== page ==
Although his previous album, Ridin Solo, came out only in June 2010, award-winning R&B singer Keith Sweat this week drops his latest, his E1 Music debut, 'Till The Morning. The twelve-track opus, recorded over the span of four months, sees the crooner returning to his roots, with songs like the album's lead single, "Make You Say Ooh," in the vein of his 1987 multiplatinum debut, Make It Last Forever.
"Basically, the album represents the music that I've been writing all of these years. It's more like romantic type of songs: 'I Want Her,' 'Make It Last Forever,' that type of stuff," he explained to The Huffington Post. "And 'Make You Say Ooh' is one of those suggestive, seductive type of joints. 'Make You Say Ooh' is that vintage Keith Sweat sound. It has a little bit of today and a little bit of yesterday in it."
In order to attract a new generation of fans while keeping faith with the old, the Harlem native decided to recruit Coko (of SWV) and T-Pain, as well as reuniting with Johnny Gill and the late Gerald Levert, his former LSG group members, on "Knew It All Along." According to Sweat, the track was derived from a simple phone call to the New Edition singer.
"I wrote the song, then I called Johnny to do a verse on the song, and then I incorporated some of Gerald's vocals in from my old masters that I had back in the day. So it's pretty much a LSG vibe."
Staking his niche in today's club-driven R&B scene is more than familiar to the "Twisted" hitmaker, who was at the forefront of the New Jack Swing era earlier in his career, when he worked alongside producer-singer Teddy Riley. For Sweat, R&B is finding its way back to its original soulful sound.
"Music, from what I've seen, is always revolving. Like, that club sound basically was disco," he explained. "They call it different names when it comes out, but all it does is revolve. Because half of the stuff that you hear today, you can go back years ago and you might compare the club sound to the disco sound. What I see people are trying to do now is what me and Teddy Riley was doing."
"Back in the day, me and Ted, we just did what felt good. We just wrote what was in the heart. We didn't know it was going to be a hit," he continued. "It was about the artist back in the day. Now it's about the producer. So if a certain producer produce, then it's a hit. Before, you didn't even know who the producer was."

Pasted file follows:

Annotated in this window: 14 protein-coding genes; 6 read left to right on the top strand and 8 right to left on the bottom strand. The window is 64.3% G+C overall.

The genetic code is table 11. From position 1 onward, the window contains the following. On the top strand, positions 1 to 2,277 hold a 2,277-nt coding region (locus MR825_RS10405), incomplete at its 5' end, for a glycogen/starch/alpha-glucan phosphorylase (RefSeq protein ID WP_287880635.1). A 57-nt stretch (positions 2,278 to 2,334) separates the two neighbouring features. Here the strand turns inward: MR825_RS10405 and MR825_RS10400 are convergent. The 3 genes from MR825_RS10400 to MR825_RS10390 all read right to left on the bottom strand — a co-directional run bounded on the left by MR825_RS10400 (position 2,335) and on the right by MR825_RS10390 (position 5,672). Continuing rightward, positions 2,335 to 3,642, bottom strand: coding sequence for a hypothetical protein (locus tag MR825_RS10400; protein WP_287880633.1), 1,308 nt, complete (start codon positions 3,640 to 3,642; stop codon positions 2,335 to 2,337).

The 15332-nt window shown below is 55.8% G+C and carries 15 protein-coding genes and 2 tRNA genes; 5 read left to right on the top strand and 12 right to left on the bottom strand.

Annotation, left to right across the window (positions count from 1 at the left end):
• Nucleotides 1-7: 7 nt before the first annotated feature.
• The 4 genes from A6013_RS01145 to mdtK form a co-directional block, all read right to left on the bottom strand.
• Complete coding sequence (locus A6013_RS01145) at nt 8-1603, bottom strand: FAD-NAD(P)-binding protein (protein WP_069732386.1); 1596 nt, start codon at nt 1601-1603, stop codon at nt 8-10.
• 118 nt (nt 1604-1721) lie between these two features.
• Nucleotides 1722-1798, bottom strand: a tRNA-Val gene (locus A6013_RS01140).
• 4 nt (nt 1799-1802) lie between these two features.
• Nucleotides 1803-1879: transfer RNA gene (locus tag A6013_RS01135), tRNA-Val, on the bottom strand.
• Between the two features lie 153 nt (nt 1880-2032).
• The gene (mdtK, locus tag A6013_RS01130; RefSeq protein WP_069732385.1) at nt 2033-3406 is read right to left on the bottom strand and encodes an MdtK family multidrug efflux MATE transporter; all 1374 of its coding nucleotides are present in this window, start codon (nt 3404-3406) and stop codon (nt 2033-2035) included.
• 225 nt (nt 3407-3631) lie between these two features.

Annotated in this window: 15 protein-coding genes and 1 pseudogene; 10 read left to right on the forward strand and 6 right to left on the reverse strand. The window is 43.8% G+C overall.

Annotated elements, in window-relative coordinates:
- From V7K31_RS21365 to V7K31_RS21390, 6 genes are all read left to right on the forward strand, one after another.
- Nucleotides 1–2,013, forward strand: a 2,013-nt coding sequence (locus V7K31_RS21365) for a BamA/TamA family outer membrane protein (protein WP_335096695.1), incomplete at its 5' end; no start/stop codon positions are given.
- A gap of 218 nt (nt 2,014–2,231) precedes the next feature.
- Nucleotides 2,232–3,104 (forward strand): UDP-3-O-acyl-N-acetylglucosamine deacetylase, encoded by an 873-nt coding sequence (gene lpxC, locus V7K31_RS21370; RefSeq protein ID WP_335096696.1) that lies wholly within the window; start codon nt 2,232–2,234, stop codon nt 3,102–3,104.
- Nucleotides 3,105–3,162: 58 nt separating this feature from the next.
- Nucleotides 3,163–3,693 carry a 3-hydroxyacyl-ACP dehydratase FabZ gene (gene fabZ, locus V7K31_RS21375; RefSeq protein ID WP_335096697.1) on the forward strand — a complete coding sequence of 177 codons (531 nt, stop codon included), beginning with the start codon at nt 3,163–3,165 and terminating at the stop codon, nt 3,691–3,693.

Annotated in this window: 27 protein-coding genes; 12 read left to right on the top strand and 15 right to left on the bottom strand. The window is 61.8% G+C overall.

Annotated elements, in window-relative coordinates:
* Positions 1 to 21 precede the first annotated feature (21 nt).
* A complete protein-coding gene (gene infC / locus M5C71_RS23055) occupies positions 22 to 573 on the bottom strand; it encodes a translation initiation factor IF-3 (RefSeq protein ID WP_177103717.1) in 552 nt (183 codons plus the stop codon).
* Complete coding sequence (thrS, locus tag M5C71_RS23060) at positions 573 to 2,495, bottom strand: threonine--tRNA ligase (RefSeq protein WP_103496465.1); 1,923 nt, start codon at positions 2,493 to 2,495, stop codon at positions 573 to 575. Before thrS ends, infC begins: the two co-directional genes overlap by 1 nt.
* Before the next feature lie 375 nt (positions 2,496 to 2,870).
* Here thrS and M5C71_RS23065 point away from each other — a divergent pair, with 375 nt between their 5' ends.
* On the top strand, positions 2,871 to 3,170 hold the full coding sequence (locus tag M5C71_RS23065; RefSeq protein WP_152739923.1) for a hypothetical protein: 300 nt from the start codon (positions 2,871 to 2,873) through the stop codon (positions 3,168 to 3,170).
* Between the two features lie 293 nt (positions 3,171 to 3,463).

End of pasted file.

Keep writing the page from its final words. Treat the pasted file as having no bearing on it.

The singer-songwriter said that he's open to reconnecting with the "Rump Shaker" producer as soon as they find time in their schedule. "Or I just may have to call him and say, 'Yo dude, I'm working on a song, so why don't you just fly up here and work with me on this joint?'" In addition to collaborating with Riley, Sweat also mentioned that he would also love to get in the studio with some of today's notable crooners including Kem, Trey Songz, Chris Brown and the timeless Charlie Wilson.
Aside from making music and touring, the 50-year-old also connects with fans via his two radio shows, "The Quiet Storm" and "The Sweat Hotel." "It's fly because I get to do things on the radio side of things," he said. "I'm still able to connect with my audience and have callers call in and talk to me and get what their vibe is."
The chart-topping singer is also the latest celebrity to share his thoughts and wisdom on relationships, with a forthcoming book from Simon & Schuster, "Make It Last Forever: The Dos and the Don'ts." Although the May release was co-written with erotic fiction author Zane, Sweat insists that the book isn't as sexually charged as their collaboration might suggest.
"It's not as in-depth [sexually] as some of her books, but my book is more like a relationship help book," he revealed. "What you should do in your relationship to make it last forever and what you shouldn't do in a relationship to make it last forever. We all need help in certain areas in making our relationship good, and there's certain things as a man or as a woman that we should not do as a person to hurt the relationship. So my thing is trying to help people not hurt their relationship and build a stronger bond."
One of the vital traits of any relationship, he added, is to be more transparent in the way one communicates with one's partner. Sweat elaborated: "Talk to me, not at me. A lot of people don't know how to communicate, and that's what kills a lot of relationships. A lot of times they talk at each other and not to each other."
"A woman might not be sexually satisfied with her man in bed," he continued. "Instead of telling her man what she likes, she continues to let him do the things that he been doing when she was never happy. So she goes out there and looks for satisfaction from somewhere else because she feels she can't be satisfied at home."
Check out a few of Keith Sweat's hits below:
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